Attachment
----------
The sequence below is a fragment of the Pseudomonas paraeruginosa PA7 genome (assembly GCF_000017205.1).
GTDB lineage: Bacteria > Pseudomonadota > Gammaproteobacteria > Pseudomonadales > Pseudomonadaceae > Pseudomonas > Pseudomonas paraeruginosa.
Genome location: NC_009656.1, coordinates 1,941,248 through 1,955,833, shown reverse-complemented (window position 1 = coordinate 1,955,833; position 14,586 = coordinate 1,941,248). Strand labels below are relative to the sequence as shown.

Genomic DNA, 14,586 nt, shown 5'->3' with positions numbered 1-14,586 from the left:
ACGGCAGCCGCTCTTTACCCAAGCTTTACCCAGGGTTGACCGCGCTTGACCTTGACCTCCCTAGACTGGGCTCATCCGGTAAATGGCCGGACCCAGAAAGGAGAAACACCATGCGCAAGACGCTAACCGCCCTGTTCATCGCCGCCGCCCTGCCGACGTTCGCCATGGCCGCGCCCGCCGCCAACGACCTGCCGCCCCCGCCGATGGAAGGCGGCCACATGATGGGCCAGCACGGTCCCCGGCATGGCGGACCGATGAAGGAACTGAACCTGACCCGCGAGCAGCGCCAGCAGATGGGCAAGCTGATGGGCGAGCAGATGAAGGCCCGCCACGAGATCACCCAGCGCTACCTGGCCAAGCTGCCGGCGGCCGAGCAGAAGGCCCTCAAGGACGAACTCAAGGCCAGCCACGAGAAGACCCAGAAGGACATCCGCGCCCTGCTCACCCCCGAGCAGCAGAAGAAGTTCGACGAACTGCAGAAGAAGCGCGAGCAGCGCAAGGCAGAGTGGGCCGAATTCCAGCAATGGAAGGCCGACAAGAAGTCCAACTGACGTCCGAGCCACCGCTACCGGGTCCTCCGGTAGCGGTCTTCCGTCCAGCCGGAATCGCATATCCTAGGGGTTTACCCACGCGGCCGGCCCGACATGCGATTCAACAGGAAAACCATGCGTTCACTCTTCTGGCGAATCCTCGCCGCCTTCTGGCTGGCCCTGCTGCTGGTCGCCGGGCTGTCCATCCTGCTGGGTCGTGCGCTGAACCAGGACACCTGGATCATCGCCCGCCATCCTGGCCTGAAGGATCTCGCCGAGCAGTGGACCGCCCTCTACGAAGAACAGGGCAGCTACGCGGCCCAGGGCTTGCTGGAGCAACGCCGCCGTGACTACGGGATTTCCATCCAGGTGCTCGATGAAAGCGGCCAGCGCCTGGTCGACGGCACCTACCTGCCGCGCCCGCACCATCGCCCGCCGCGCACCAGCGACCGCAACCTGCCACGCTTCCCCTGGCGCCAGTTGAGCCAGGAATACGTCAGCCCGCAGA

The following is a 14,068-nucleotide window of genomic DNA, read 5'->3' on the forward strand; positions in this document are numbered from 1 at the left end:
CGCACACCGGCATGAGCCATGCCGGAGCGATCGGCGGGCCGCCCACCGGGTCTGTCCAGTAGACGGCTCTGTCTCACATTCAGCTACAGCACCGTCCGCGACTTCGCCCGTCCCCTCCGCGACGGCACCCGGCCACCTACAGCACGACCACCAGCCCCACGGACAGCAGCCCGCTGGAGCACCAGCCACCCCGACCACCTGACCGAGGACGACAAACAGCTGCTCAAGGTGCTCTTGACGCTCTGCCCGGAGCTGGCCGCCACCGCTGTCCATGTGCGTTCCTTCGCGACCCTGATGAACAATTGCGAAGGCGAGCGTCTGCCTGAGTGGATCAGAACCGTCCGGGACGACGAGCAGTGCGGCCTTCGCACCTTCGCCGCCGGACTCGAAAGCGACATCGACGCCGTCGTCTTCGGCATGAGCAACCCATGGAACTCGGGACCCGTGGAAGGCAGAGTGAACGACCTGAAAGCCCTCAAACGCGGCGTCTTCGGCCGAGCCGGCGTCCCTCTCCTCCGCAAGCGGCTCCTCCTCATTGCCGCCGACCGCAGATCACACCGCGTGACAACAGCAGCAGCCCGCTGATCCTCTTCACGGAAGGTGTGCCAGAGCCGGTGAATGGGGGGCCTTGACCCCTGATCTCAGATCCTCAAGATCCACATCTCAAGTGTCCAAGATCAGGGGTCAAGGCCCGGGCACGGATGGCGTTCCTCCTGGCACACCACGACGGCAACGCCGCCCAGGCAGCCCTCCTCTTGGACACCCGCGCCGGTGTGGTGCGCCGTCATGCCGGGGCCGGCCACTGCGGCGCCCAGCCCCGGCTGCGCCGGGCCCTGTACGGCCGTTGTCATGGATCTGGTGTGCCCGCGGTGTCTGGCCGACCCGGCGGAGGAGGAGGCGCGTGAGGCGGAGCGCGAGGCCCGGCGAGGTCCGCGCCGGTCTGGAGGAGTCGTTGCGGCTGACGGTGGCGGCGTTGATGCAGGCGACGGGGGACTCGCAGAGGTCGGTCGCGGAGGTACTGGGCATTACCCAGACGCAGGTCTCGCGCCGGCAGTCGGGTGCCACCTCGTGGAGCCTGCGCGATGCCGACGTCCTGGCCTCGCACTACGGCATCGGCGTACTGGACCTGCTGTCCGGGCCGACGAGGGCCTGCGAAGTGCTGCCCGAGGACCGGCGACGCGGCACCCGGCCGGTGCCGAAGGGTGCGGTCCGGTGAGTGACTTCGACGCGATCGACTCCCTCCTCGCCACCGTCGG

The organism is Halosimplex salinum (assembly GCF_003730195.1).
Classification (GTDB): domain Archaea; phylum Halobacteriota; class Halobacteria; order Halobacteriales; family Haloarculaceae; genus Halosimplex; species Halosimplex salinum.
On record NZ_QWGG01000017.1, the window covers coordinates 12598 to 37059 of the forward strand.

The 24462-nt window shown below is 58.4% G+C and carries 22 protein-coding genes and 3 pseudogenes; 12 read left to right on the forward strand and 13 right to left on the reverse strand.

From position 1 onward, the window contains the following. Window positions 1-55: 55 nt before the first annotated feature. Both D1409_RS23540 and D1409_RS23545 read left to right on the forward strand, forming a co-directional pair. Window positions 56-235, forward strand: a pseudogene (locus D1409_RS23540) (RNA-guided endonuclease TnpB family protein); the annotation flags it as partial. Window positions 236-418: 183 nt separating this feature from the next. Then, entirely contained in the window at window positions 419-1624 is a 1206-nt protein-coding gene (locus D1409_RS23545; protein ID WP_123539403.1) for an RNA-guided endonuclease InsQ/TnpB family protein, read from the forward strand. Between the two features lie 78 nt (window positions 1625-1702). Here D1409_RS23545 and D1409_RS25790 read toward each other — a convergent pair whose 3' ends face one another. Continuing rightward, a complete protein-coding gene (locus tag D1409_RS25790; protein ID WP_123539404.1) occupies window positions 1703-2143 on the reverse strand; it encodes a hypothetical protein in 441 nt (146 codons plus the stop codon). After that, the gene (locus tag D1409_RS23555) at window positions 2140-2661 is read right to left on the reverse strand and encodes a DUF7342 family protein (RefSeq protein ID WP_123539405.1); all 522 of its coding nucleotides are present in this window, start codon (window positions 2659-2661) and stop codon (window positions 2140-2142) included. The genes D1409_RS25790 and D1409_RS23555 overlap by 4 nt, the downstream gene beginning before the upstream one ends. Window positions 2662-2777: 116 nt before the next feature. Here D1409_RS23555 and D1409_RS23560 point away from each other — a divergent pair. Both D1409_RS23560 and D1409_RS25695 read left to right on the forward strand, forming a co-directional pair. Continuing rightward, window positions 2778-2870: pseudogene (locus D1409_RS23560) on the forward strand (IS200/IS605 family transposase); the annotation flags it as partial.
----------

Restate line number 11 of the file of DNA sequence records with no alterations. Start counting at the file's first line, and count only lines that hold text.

The 24462-nt window shown below is 58.4% G+C and carries 22 protein-coding genes and 3 pseudogenes; 12 read left to right on the forward strand and 13 right to left on the reverse strand.